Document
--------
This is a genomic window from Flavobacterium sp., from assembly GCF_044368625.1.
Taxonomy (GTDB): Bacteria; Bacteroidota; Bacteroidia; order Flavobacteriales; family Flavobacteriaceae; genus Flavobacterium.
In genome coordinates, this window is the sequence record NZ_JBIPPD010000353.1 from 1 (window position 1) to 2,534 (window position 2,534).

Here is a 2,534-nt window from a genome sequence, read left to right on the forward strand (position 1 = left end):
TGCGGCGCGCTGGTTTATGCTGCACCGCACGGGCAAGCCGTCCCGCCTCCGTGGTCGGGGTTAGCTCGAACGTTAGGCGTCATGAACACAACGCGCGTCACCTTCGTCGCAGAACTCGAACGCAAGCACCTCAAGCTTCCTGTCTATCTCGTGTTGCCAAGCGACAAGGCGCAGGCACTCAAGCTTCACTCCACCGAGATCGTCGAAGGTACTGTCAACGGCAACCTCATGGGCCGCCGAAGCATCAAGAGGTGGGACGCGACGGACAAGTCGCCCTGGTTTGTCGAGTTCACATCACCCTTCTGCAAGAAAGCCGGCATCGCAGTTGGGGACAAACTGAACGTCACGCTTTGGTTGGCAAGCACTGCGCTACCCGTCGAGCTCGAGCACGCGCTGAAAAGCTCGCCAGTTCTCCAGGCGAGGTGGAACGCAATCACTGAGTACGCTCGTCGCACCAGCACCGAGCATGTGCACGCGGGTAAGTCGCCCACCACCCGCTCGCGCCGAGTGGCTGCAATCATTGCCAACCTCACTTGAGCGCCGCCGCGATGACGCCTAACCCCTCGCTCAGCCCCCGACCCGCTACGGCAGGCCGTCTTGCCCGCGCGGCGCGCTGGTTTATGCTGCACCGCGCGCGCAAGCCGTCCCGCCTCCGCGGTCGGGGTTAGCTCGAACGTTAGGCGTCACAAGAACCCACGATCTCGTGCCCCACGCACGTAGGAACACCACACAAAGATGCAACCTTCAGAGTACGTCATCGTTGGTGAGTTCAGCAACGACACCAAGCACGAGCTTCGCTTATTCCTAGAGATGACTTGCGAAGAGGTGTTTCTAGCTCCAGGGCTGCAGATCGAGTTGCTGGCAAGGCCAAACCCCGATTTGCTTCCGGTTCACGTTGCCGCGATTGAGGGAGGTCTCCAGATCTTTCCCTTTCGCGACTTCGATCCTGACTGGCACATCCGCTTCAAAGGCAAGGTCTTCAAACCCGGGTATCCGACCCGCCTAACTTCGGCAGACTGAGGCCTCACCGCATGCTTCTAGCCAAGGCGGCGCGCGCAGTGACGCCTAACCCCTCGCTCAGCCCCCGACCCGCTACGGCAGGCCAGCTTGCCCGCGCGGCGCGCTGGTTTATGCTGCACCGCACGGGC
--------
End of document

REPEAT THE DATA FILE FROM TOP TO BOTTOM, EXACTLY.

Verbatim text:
This is a genomic window from Flavobacterium sp., from assembly GCF_044368625.1.
Taxonomy (GTDB): Bacteria; Bacteroidota; Bacteroidia; order Flavobacteriales; family Flavobacteriaceae; genus Flavobacterium.
In genome coordinates, this window is the sequence record NZ_JBIPPD010000353.1 from 1 (window position 1) to 2,534 (window position 2,534).

Here is a 2,534-nt window from a genome sequence, read left to right on the forward strand (position 1 = left end):
TGCGGCGCGCTGGTTTATGCTGCACCGCACGGGCAAGCCGTCCCGCCTCCGTGGTCGGGGTTAGCTCGAACGTTAGGCGTCATGAACACAACGCGCGTCACCTTCGTCGCAGAACTCGAACGCAAGCACCTCAAGCTTCCTGTCTATCTCGTGTTGCCAAGCGACAAGGCGCAGGCACTCAAGCTTCACTCCACCGAGATCGTCGAAGGTACTGTCAACGGCAACCTCATGGGCCGCCGAAGCATCAAGAGGTGGGACGCGACGGACAAGTCGCCCTGGTTTGTCGAGTTCACATCACCCTTCTGCAAGAAAGCCGGCATCGCAGTTGGGGACAAACTGAACGTCACGCTTTGGTTGGCAAGCACTGCGCTACCCGTCGAGCTCGAGCACGCGCTGAAAAGCTCGCCAGTTCTCCAGGCGAGGTGGAACGCAATCACTGAGTACGCTCGTCGCACCAGCACCGAGCATGTGCACGCGGGTAAGTCGCCCACCACCCGCTCGCGCCGAGTGGCTGCAATCATTGCCAACCTCACTTGAGCGCCGCCGCGATGACGCCTAACCCCTCGCTCAGCCCCCGACCCGCTACGGCAGGCCGTCTTGCCCGCGCGGCGCGCTGGTTTATGCTGCACCGCGCGCGCAAGCCGTCCCGCCTCCGCGGTCGGGGTTAGCTCGAACGTTAGGCGTCACAAGAACCCACGATCTCGTGCCCCACGCACGTAGGAACACCACACAAAGATGCAACCTTCAGAGTACGTCATCGTTGGTGAGTTCAGCAACGACACCAAGCACGAGCTTCGCTTATTCCTAGAGATGACTTGCGAAGAGGTGTTTCTAGCTCCAGGGCTGCAGATCGAGTTGCTGGCAAGGCCAAACCCCGATTTGCTTCCGGTTCACGTTGCCGCGATTGAGGGAGGTCTCCAGATCTTTCCCTTTCGCGACTTCGATCCTGACTGGCACATCCGCTTCAAAGGCAAGGTCTTCAAACCCGGGTATCCGACCCGCCTAACTTCGGCAGACTGAGGCCTCACCGCATGCTTCTAGCCAAGGCGGCGCGCGCAGTGACGCCTAACCCCTCGCTCAGCCCCCGACCCGCTACGGCAGGCCAGCTTGCCCGCGCGGCGCGCTGGTTTATGCTGCACCGCACGGGC